A Matter of Choice
Certified coach and licensed therapist Diann Wingert argues on GoodTherapy.org that deciding whether to hire a life coach or a therapist is a matter of choice.
“If you are more comfortable knowing that the person helping you is a highly educated professional who is licensed and regulated by the state, shares a common language with other health care providers, and is trained to deal with the symptoms of mental health issues as well as the dramas and traumas of ordinary life, a therapist is your best bet. If you don’t need (or want) a mental health diagnosis, are not looking for insurance reimbursement, and want someone who will push you to move toward your goals rather than facilitate insight into your past, a growing number of coaches are waiting to work with you.”Diann Wingert
On BetterHelp.com, Whitney White, MS. CMHC, NCC., LPC discusses the differences when it comes to vetting life coaches and therapists. She relates that “whether you decide to go with a therapist or a life coach, you’ll want to make sure that they know what they’re doing”. While you can verify a therapist’s qualifications and educational background with their state’s counseling licensing board.
Life coaching, on the other hand, is an unregulated profession with “no state licensing boards or universally accepted standards of education or training”. This makes it so life coaching cannot be covered by health insurance, whereas therapy can. When vetting life coaches, checking their educational background, career history, and certifications is an important part of the process.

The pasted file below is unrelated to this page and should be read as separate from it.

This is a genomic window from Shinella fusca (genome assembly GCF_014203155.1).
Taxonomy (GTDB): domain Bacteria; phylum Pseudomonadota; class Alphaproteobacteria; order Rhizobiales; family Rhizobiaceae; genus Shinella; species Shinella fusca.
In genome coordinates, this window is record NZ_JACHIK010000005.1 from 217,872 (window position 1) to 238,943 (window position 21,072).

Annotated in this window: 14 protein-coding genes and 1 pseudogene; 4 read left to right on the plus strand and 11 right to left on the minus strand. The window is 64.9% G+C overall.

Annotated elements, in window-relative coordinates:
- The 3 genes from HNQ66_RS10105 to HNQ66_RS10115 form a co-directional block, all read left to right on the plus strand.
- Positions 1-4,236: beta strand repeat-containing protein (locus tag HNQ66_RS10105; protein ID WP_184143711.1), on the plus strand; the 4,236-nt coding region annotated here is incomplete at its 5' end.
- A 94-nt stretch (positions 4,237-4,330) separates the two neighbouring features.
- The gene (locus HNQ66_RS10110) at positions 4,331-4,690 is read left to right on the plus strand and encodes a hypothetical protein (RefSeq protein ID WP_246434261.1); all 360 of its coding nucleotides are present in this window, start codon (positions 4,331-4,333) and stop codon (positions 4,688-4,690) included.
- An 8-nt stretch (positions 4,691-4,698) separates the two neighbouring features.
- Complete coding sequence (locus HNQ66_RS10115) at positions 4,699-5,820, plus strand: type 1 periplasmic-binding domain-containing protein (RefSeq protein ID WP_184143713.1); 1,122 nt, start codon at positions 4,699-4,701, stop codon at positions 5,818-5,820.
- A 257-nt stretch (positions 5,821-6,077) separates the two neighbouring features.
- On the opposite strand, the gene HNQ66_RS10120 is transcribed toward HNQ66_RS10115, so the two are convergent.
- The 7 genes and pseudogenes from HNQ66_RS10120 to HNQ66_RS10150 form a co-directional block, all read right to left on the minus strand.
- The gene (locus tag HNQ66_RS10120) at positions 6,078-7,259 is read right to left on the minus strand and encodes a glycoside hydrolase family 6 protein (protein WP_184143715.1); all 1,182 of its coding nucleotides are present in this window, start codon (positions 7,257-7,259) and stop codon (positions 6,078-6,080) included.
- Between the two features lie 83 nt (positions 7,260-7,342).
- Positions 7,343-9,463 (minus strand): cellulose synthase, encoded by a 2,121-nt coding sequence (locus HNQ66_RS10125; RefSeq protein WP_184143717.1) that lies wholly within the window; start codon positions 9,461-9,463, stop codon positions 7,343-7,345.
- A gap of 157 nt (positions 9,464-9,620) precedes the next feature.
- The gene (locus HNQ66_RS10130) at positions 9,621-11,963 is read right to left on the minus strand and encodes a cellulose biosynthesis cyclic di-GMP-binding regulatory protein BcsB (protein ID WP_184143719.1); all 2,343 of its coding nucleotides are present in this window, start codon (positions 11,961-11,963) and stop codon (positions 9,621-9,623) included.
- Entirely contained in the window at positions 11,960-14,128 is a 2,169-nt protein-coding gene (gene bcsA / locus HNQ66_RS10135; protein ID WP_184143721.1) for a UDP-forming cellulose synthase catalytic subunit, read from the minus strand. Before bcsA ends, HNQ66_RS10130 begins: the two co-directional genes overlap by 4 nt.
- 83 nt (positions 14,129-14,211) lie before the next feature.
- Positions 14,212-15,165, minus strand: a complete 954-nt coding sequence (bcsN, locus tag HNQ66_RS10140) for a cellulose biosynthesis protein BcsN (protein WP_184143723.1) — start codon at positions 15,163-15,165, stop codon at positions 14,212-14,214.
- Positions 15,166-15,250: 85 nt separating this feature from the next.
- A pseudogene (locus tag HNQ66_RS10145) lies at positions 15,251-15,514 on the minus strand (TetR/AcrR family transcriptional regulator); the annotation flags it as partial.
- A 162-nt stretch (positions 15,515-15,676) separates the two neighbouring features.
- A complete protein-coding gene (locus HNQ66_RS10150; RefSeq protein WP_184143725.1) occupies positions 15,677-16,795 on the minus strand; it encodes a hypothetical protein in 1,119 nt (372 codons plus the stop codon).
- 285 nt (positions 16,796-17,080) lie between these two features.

Huffington Post’s Senior Wellness Editor, Lindsay Holmes, explains in an article that life coaches help people get over mental blocks that keep them from overcoming challenges when they want to make a significant life change or lose weight. Life coaches hold people accountable, without whom people would feel alone facing these challenges and more likely to give up. She backs up this claim with a scientific study showing that social support builds resilience against stress.
Counseling Today, A Publication of the American Counseling Association (ACA), posted an article written by Jim Paterson on life coaching vs therapy. In the article, Jim shares the consensus formed after he interviewed various life coaches and therapists regarding this subject.
They all agreed that in both professions, clients will be “better off if both services are available from well-trained practitioners”, meaning that life coaches should have the necessary certifications, just as therapists have the necessary degrees.
They also agreed that “there are limits to what life coaches can and should do with clients, with both sides agreeing that coaches should refer clients to a therapist if a significant psychological problem is discovered”.
To Sum Up
According to the experts, there are many similarities and differences between life coaching vs therapy. Both professions aim to help their clients make significant changes in their life. What those changes specifically are, the mental health of the client, and the overall process are all factors to consider when choosing between the two.
With life coaching and therapy, you want to work with a professional with all of the right credentials.